Typically, most of us don’t remember our Wal-Mart endeavors, especially from two years ago, but I will never forget a particular shopping trip in May of 2017. With a prideful skip in my step, my hair billowed in the breeze blowing from the powerful AC Units above the entrance, greeting me like the movie star I felt like. Most shoppers shoved large baskets down the aisles while I clutched a tiny silver box close to my heart, weaving through the crowds in pursuit of the jewelry section. I was a girl in love, but the ring didn’t quite fit.
September 26th, 2016. That was the day that I met him. I was 17 years old and very insecure; I had fooled myself into believing that no one would just happen to fall in love with me. Love was something that I thought I had to actively seek out for anyone to consider loving me back, and the internet was handing me a magnifying glass in the form of an anime group chat.
That’s where I met Dustin, a boy my age with the sharpest hazel eyes, the most intense brows, the most stunning slicked-up brown hair, the cutest nose, and the most impressive muscles by my standards. Considering our mode of communication, you would assume that I’m describing a drawn character in a profile picture set to bait weeby waifus, but no; Dustin’s looks were the real deal, further proven by his very active Instagram. His good looks were what initially caught my attention, but what motivated me to talk with him was my sister’s encouragement. As a close friend of Dustin’s, she had been hoping to initiate contact between us for months.
So that’s what brought us to September 26th, 2016 in the parking lot of an Albertson’s grocery store. My thumbs flew away at the keyboard, my heart skipping a beat with the vibration of each new message.
At first, Dustin and I spent long hours discussing basic weeb shit. We found out that we liked the same characters, shipped the same pairings, and obsessed over the same genres. Yet, our discussions didn’t always remain so 2-dimensional. Our bond grew deeper within a couple of weeks; it turned out that we could empathize with each other on levels which most people in our lives never seemed to before. We made each other laugh, we comforted one another, we encouraged each other, we made sure that neither one of us went to sleep feeling lonely. When we found out that we only lived 5 hours away from each other, we realized just how possible a relationship could be. On October 10th, Dustin asked me to be his girlfriend, and I said yes.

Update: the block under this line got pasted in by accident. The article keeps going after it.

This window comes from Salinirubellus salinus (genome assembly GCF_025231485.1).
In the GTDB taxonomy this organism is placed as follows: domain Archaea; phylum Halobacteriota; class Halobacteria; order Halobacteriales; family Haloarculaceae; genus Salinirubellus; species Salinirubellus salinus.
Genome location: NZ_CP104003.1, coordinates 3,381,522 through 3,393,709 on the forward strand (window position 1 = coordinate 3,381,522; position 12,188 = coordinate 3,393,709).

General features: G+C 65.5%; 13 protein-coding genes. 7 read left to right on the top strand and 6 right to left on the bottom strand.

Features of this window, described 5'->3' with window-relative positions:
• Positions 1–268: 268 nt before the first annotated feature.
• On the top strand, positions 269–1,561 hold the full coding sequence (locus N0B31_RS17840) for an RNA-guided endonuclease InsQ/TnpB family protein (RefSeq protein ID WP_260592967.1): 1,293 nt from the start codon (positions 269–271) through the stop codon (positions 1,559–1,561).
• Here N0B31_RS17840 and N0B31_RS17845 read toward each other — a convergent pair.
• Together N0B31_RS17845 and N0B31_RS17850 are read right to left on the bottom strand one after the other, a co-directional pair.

Looking back, I can’t recall all the details of our relationship. I just remember how everyone in the anime group chat thought we were very cute together, and I remember going throughout my school days with confidence that I was loved. I didn’t realize it at the time, but my behavior was very telling that I didn’t love Dustin for him; I loved him for me. I loved the idea of this online relationship, this fun little secret that I kept between my sister and me. I loved that people thought we were cute together. I loved that Dustin was attractive and he was “mine.” I was so self-absorbed that I didn’t want to accept that anything was wrong with our relationship. I ignored all the red flags, like the long hours Dustin would spend offline, or the warnings I was given that Dustin could be toying with my heart. Yet, my newly found ego was over the moon. I thought, “Dustin loves me. He realizes that he doesn’t need to look at anyone else, because he has me.”
Because, when you are 17 years old and very insecure, you cling to the idea that someone has fallen in love with you, because this idea is empowering. Dopamine flows through your mind and washes away all sound judgement and reasoning. You are in love – not with another, but with yourself, for the first time in a long time. Anything is possible, except that which you hate to hear. Why? Because leaving your “love” behind means that you leave self-love behind – at least, that’s what we fool ourselves into believing. That’s what I fooled myself to believe, until I realized that something more precious than myself was at risk.